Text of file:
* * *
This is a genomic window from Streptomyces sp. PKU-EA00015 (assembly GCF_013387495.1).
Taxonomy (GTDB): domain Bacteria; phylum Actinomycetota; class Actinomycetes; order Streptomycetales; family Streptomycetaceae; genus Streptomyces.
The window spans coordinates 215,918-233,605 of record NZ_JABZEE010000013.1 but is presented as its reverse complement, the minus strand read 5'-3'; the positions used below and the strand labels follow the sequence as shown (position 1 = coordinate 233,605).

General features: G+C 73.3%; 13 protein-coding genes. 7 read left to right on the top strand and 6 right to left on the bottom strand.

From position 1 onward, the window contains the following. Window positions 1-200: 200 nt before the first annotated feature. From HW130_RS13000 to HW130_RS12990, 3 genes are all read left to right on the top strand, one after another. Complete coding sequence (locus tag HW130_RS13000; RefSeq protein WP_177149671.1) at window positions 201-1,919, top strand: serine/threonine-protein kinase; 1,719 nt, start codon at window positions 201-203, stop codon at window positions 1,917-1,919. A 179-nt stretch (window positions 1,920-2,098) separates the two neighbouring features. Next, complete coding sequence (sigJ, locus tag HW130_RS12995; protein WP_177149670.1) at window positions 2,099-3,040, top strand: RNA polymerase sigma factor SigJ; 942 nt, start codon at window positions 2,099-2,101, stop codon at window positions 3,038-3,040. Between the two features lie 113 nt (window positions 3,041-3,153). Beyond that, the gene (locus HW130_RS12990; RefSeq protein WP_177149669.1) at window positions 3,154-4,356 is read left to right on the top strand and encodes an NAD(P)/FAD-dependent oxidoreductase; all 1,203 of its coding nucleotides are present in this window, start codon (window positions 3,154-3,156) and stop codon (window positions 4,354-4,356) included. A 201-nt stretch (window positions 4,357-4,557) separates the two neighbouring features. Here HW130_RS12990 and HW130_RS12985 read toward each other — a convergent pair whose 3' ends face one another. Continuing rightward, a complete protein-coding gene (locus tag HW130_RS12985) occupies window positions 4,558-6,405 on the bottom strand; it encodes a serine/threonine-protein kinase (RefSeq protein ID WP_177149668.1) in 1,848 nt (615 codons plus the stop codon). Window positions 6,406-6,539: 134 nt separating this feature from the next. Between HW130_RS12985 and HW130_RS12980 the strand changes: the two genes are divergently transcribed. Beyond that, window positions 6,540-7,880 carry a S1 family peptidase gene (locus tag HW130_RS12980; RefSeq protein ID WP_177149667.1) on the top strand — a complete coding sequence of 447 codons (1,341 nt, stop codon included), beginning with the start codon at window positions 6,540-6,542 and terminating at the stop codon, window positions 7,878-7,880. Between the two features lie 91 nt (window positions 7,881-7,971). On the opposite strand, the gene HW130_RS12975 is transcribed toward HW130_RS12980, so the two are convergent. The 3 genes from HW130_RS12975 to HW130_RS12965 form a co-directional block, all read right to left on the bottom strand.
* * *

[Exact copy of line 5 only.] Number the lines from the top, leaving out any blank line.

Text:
From position 1 onward, the window contains the following. Window positions 1-200: 200 nt before the first annotated feature. From HW130_RS13000 to HW130_RS12990, 3 genes are all read left to right on the top strand, one after another. Complete coding sequence (locus tag HW130_RS13000; RefSeq protein WP_177149671.1) at window positions 201-1,919, top strand: serine/threonine-protein kinase; 1,719 nt, start codon at window positions 201-203, stop codon at window positions 1,917-1,919. A 179-nt stretch (window positions 1,920-2,098) separates the two neighbouring features. Next, complete coding sequence (sigJ, locus tag HW130_RS12995; protein WP_177149670.1) at window positions 2,099-3,040, top strand: RNA polymerase sigma factor SigJ; 942 nt, start codon at window positions 2,099-2,101, stop codon at window positions 3,038-3,040. Between the two features lie 113 nt (window positions 3,041-3,153). Beyond that, the gene (locus HW130_RS12990; RefSeq protein WP_177149669.1) at window positions 3,154-4,356 is read left to right on the top strand and encodes an NAD(P)/FAD-dependent oxidoreductase; all 1,203 of its coding nucleotides are present in this window, start codon (window positions 3,154-3,156) and stop codon (window positions 4,354-4,356) included. A 201-nt stretch (window positions 4,357-4,557) separates the two neighbouring features. Here HW130_RS12990 and HW130_RS12985 read toward each other — a convergent pair whose 3' ends face one another. Continuing rightward, a complete protein-coding gene (locus tag HW130_RS12985) occupies window positions 4,558-6,405 on the bottom strand; it encodes a serine/threonine-protein kinase (RefSeq protein ID WP_177149668.1) in 1,848 nt (615 codons plus the stop codon). Window positions 6,406-6,539: 134 nt separating this feature from the next. Between HW130_RS12985 and HW130_RS12980 the strand changes: the two genes are divergently transcribed. Beyond that, window positions 6,540-7,880 carry a S1 family peptidase gene (locus tag HW130_RS12980; RefSeq protein ID WP_177149667.1) on the top strand — a complete coding sequence of 447 codons (1,341 nt, stop codon included), beginning with the start codon at window positions 6,540-6,542 and terminating at the stop codon, window positions 7,878-7,880. Between the two features lie 91 nt (window positions 7,881-7,971). On the opposite strand, the gene HW130_RS12975 is transcribed toward HW130_RS12980, so the two are convergent. The 3 genes from HW130_RS12975 to HW130_RS12965 form a co-directional block, all read right to left on the bottom strand.